Bob: I had to radically change my environment when I got back from rehab which basically meant I had to leave my circle of friends. This wasn’t such a big deal as I soon realised they were not real friends, just drinking/drugging associates. It took me a few months before I felt safe in the 12 step fellowships but once I did it was great for me as all of a sudden I had people that actually cared.

Mrs D: Have you ever experienced a relapse?

Bob: No. I came extremely close a couple of times. Once in early recovery, the time mentioned above. And then once again when I was 13 years sober, when my mother got sick and then died.

Mrs D: How long did it take for things to start to calm down for you emotionally & physically?

Bob: Initially it was great. I was in rehab and it was a very safe environment. The challenge came when I returned to society. I would say it took me a good 3-4 months post rehab before I started to feel comfortable being sober.

Mrs D: How hard was it getting used to socialising sober?

Bob: As a natural introvert socialising was not big on my radar anyway but once I got into the fellowships it was relatively easy. I did a meeting a day for the first three or so years so that – along with weekly one on one’s with my sponsor – meant I had plenty of human contact.

Mrs D: Was there anything surprising that you learned about yourself when you stopped drinking?

Bob: Oh, only everything. I started drinking when I was 10 and included other drugs when I was 14 so pretty much all of my life experience had been under the influence of chemicals. When I got sober I started a journey of self discovery that continues today, I don’t think it will ever end.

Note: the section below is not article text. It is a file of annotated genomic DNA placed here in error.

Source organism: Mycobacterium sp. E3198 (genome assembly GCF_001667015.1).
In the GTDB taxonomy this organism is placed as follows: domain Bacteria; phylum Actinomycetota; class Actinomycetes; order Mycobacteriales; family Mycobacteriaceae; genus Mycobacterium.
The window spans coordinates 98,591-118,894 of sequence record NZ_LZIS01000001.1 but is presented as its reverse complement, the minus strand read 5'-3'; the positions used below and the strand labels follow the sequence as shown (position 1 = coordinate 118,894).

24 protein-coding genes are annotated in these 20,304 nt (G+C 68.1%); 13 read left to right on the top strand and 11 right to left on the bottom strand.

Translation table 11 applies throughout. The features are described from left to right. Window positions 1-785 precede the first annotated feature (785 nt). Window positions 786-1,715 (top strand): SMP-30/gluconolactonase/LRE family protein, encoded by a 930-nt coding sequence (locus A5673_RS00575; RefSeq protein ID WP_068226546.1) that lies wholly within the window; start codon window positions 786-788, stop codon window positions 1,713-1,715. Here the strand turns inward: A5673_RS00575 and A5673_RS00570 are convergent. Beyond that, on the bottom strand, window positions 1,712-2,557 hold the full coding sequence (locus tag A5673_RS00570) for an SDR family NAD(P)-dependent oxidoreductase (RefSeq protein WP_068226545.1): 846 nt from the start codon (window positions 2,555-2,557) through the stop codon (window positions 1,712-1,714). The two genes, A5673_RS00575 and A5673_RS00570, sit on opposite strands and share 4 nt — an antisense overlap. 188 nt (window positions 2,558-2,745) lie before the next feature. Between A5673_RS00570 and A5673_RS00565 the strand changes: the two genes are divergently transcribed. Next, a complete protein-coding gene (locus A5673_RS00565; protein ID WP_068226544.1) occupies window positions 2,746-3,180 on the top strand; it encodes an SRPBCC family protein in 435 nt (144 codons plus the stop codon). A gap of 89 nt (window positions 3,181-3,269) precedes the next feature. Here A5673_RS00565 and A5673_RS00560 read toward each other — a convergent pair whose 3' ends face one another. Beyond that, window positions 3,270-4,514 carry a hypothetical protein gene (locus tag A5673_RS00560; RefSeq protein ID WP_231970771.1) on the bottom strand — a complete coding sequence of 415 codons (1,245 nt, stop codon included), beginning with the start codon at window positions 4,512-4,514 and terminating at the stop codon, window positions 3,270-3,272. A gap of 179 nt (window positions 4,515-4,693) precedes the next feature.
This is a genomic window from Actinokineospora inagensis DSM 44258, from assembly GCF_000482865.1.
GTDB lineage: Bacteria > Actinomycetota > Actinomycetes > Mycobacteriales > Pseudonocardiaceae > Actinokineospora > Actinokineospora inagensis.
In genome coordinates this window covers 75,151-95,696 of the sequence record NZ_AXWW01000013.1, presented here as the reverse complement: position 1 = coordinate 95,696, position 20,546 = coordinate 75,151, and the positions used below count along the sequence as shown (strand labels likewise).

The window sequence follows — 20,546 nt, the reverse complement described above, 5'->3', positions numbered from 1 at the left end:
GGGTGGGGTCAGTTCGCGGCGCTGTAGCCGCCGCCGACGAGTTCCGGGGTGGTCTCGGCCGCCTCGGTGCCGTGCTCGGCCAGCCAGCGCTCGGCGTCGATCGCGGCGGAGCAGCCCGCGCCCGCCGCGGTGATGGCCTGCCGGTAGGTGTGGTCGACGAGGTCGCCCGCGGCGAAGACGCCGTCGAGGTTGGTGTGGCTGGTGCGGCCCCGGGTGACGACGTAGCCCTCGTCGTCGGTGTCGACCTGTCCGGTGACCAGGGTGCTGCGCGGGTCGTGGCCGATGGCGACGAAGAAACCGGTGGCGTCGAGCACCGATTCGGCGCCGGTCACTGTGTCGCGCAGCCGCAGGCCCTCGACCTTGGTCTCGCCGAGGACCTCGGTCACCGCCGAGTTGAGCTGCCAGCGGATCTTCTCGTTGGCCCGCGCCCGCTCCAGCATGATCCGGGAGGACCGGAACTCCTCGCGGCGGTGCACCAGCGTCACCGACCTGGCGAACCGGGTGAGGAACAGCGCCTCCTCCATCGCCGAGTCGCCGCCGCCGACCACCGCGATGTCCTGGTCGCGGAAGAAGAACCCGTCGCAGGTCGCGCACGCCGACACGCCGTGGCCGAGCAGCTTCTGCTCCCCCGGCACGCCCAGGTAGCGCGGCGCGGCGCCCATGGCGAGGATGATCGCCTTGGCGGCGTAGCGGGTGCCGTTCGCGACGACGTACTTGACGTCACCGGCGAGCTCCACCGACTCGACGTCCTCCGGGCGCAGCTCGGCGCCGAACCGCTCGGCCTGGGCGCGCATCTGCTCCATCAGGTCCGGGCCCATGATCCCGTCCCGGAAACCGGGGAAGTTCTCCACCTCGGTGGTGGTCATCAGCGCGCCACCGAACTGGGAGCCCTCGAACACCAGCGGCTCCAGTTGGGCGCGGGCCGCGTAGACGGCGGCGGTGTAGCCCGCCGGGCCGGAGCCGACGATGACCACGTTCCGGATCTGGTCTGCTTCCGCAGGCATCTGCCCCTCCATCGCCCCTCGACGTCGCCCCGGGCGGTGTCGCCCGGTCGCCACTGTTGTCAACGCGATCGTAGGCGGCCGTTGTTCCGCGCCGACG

Mrs D: How did your life change?

Bob: On a fundamental level I escaped the penal system. On a deeper level for the first time in my life I developed the capacity to have meaningful relationships.

Mrs D: What are the main benefits that emerged for you from getting sober?

Bob: As above really. Not being in a cell of any type is by far the main benefit. I have been blessed, I have been able to travel to most parts of the world, I have been able to attend university have relationships/end relationships, have jobs/leave jobs … all the things that regular people do, not much different really. However, being sober has afforded me one thing that most people never get to experience. I have had the immense privilege of being able to sit in a room on a regular basis for a long time and watch other people get well. That is a joy that touches the soul, in fact, I believe it is a joy that heals the soul.

Mrs D: Would you do anything differently given the chance to go through the process again?

Bob: Actually no. Including my early childhood and my drinking/drugging years. It has taken a lot of work over a long period of time to get to the point where I actually like who I am today. I would not give that up, or the journey to get there, for anything in the world. I recognise that what makes me who I am today is that journey and that if I changed one little bit of it I would fundamentally change me and my present existence.

Mrs D: What advice or tips would you have for those who are just starting on this journey?

Bob: There are the cliches: honesty, open-mindedness and willingness. Stay the course and do what is suggested. If you are doing the 12 step programmes, you don’t have to read all of the literature, just make sure you read the black bits. In my humble opinion recovery starts with one simple act: accepting responsibility. Your recovery is your responsibility, no one else’s.